As in any U.S. trial, jurors in the case of a Turkish banker accused of laundering money for Iran will be warned to stay off social media and not to do internet research on the case.
What they won’t be told is that lawyers might use those same tools to dig into their background.
The trial of Mehmet Atilla is being closely watched from Istanbul to Washington, with the mystery surrounding the case spurring conspiracy theories and political intrigue. It’s all on view on the internet. So, a Manhattan judge will ask jurors what they’ve heard, seen, read or what biases they might have formed.
But the answers the lawyers get may be just the tip of the iceberg. They could try to go deeper.
With people living more of their lives online, Facebook, LinkedIn, Instagram, Twitter, and just quick Google searches provide a wealth of information on individuals. Trial lawyers find that hard to resist. Though the practice has sparked controversy, and some judges have clamped down on what they see as an invasion of privacy, the wealth of tidbits of information is useful in picking jurors or even tailoring closing arguments.
“It’s just a treasure trove of information,” said criminal defense lawyer Sally Butler, who is not involved in the Atilla case. In closings, “if you can even use some of their favorite terms, kind of gently, you can persuade jurors without them even realizing it.”
Going far beyond the basic biographical notes yielded in jury-selection hearings, lawyers say they can find telling specifics, such as whether a juror is a homeowner or a renter, what their friends do for a living, religious or organizational affiliations, or even how they voted. (Pro-Trump or anti-Trump sentiments on Facebook and Twitter pages are especially useful, offering hints as to how jurors feel on a wide range of issues, lawyers say.)
Poking around the internet helped a lawyer in a Brooklyn trial who was worried an academic on a jury might have been leaning against his client, a man accused of armed robbery. James Kousouros said he turned up articles the professor had written that suggested he was pretty open-minded.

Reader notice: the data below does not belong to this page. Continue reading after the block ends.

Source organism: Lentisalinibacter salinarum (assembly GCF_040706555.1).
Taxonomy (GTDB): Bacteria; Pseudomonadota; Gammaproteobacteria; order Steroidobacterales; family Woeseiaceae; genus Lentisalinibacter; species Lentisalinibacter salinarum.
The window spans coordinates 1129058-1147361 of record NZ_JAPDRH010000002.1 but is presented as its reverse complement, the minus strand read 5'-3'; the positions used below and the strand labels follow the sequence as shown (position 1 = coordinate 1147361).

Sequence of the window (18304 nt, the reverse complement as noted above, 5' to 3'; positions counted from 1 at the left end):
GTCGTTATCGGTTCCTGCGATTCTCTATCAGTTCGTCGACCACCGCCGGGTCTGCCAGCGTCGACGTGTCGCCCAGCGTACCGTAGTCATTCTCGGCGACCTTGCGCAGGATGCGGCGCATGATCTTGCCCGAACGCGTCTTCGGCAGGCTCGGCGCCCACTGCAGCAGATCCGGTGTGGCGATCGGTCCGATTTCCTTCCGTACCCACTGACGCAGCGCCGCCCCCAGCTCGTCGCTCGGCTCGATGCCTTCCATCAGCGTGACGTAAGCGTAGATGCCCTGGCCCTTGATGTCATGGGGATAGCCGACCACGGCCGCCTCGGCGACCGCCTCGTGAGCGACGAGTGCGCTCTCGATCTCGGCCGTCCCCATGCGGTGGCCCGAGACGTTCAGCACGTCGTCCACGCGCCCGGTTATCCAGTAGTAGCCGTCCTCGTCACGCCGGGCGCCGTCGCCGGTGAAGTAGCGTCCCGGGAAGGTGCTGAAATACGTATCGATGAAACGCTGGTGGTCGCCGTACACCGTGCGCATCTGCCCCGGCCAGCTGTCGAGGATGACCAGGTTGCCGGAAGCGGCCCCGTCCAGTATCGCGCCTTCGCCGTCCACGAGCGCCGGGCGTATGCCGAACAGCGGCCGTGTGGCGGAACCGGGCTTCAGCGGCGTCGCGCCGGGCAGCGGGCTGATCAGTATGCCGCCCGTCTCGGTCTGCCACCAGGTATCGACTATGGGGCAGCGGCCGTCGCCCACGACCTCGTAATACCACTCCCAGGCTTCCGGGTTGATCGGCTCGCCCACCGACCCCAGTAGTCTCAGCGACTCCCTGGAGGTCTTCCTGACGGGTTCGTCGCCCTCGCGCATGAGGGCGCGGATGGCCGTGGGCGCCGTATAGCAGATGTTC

“He was my guy,” Kousouros said. “He hung them up,” and the trial ended with jurors deadlocked.
Lawyers often prefer not to discuss their jury selection strategies for fear of tipping their hand or upsetting the judge. But Claire Luna, an Irvine, California-based jury consultant, says she always recommends internet searches.
Luna said when she was assisting in jury selection she once discovered a potential juror had a felony conviction that he didn’t disclose in court. He was removed from the pool.
Bar associations generally permit such practices, as long as lawyers don’t contact jurors, even indirectly, such as “friending” them on Facebook.
Atilla’s trial, which was scheduled to begin Monday with jury selection, was postponed a week for unspecified reasons. His lawyers declined to comment on their jury-selection tactics, but other attorneys say they’re probably interested in whether jurors show biases about Muslims, people from Iran or Turkey, or Trump’s administration, which has become entangled in intrigue surrounding the case. Atilla, a deputy chief executive officer at Turkiye Halk Bankasi, denies participating in a money-laundering scheme to avoid sanctions.
Having a client associated with a notorious character also raises concerns for lawyers. That’s the case of Evan Greebel, a former lawyer for Martin Shkreli’s companies. Shkreli was known as the most hated man on the internet for having raised the price of a life-saving drug by 5,000 percent. He was convicted of fraud and is awaiting sentencing. Greebel is accused of enabling the fraud.
Greebel’s lawyers told a judge they would conduct internet searches on jurors both during selection and throughout the trial, which is now entering its sixth week in Brooklyn federal court.
While popular, scrubbing the internet for juror information does face push-back. Last March, U.S. District Judge William Alsup in San Francisco restricted lawyers in a copyright case, ironically involving Google, from unfettered searches.
“They are not celebrities or public figures,” Alsup said in a written opinion Mar. 25, 2016. “The jury is not a fantasy team composed by consultants, but good citizens commuting from all over our district, willing to serve our country, and willing to bear the burden of deciding a commercial dispute the parties themselves cannot resolve.”